Healthcare Reform Blog

Lyda PhillipsContributor: Lyda Phillips
Topic: Hospitals, M&A

In its first act, a new Massachusetts oversight commission has fired a shot across the bow of the biggest frigate in Boston harbor: Partners HealthCare System, the prestigious parent of MassGeneral and Brigham and Women’s hospitals.

Read more.
Posted on: 12/19/2013 10:23:52 PM


Lyda PhillipsContributor: Paula Wade
Topic: ACA, exchanges, narrow networks, high deductibles, Medicaid expansion, insurance cancellations

The Affordable Care Act is complicated—we all knew that, right? And we’ve all had two-plus years to read it, read about it, talk about it, make rules and plans and whole political campaigns about it.

Yet after all that time, many Americans remain uninformed or misinformed about the ACA and what to expect as it rolls out, and the American news media and the government have not made any great strides in explaining it to the public.

Read more.
Posted on: 12/5/2013 6:41:54 PM


Merk CherryContributor: Mark Cherry
Topics: ACA, Narrow Networks, Star ratings, Medicare Advantage

UnitedHealthcare has been in the habit of making Medicare open enrollment interesting in Tampa Bay. In an effort to make its sprawling Medicare Advantage provider network more cost efficient and controllable, UnitedHealth slashed hospitals and physicians from its AARP Medicare Complete plans for 2014. The move has happened in markets throughout the nation but is attracting a lot of attention on the west coast of Florida, where UnitedHealth is the largest insurer. UnitedHealth will no longer offer in-network coverage at the venerable H. Lee Moffitt Cancer Center, and hundreds of physicians from Tampa Bay to Naples were taken off the MA plan’s in-network roster for 2014. Read more.
Posted on: 12/2/2013 2:03:47 PM


Sheri SellmeyerContributor: Sheri Sellmeyer
Topics: EMR, Copay Coupons, Drug Adherence

With so much focus on the struggling health insurance exchange web sites, other equally important aspects of healthcare reform haven’t been getting much press.

One of those is the push to move physicians into using electronic prescribing and electronic health records. The idea is that e-prescribing flags possible adverse reactions, provides an electronic record, and gives physicians ready access to formularies and how drugs are tiered. The goal of using electronic health records – something we should have accomplished many years ago – is to allow seamless, accurate communication among doctors, hospitals, and patients for all of a patient’s medical records. Read more.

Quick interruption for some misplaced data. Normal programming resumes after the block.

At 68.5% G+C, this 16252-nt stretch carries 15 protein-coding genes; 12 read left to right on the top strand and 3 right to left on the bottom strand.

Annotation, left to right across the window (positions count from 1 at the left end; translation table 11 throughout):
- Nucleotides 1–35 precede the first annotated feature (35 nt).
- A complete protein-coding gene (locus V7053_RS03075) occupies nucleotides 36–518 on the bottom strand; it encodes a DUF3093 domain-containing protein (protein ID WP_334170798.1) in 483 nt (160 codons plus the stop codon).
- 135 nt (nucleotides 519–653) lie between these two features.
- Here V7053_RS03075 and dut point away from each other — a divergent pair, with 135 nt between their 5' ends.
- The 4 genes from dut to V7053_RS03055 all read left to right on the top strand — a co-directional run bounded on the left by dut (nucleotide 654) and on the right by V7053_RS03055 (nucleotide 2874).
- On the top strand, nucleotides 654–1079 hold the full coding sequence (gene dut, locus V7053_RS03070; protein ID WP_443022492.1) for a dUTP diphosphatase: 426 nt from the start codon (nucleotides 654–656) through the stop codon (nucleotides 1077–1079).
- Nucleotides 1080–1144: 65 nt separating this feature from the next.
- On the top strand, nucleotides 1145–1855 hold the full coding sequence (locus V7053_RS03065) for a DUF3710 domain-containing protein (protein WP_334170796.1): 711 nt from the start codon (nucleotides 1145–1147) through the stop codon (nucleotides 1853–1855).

Posted on: 11/25/2013 2:57:01 PM


Chris LewisContributor: Chris Lewis
Topics: Exchanges, ACA, health plans

Extending cancelled individual insurance policies for another year may seem appropriate for states where the federal government has taken over and “fumbled” on exchanges, but states ahead of the game are put in an unfair bind by President Obama’s about-face on the Affordable Care Act.

Read more.
Posted on: 11/19/2013 8:34:02 PM


April WorthamContributor: April Wortham
Topics: Health insurance exchanges, ACA

Anyone who has been following closely the development of health insurance exchanges knew that setting Oct. 1 as the launch date for HealthCare.gov was an incredibly ambitious, if not entirely unrealistic, goal. But for an entire month to pass and the site be largely unavailable to millions of Americans? Not even a panel of industry insiders could have predicted that. Read more.
Posted on: 11/11/2013 7:07:56 PM


Sheri SellmeyerContributor: Sheri Sellmeyer
Topics: Exchanges, drug coupons, ACA, copays

A few weeks ago I wrote in this blog that pharmacy coupon copays would likely not be allowed for health benefits sold through the exchanges.

I was wrong. Read more.
Posted on: 11/4/2013 8:42:50 PM


Jane DuboseContributor: Jane Dubose
Topic: Copay coupons, statins, adherence, exchanges

Pharmaceutical manufacturers have scored two recent wins related to their increasing use of discount coupons for branded drugs.
First, they will be allowed to offer the coupons to those enrolling in the new marketplaces. Second, a new study is one of the first to link coupon use to higher drug adherence, in this case, for patients using statins. Read more.
Posted on: 11/4/2013 3:48:29 PM


Merk CherryContributor: Mark Cherry
Topics: Mini-Meds, ACA, Exchanges, Individual Insurance

When President Obama first started using the line about "if you like your insurance plan, you can keep it," he may not have anticipated how many defenders there would be of the reviled mini-med policy. Read more.
Posted on: 10/31/2013 12:05:40 PM


Laura BeermanContributor: Laura Beerman
Topics: ACOs, Orphan Diseases, MMS

It’s been a month since DRG’s Managed Markets Summit, but there’s a conversation I can’t forget: if and when ACOs will affect the rare/orphan drug landscape.

The question was posed by a conference attendee between sessions. As my new friend and I talked through pulmonary hypertension and the rather busy market space for such a rare condition, my short answer was that the immediate impact of ACOs on companies like his would be a longer time coming. And that the effect was likely to be more indirect than direct. Why? Read more.
Posted on: 10/28/2013 9:39:58 AM


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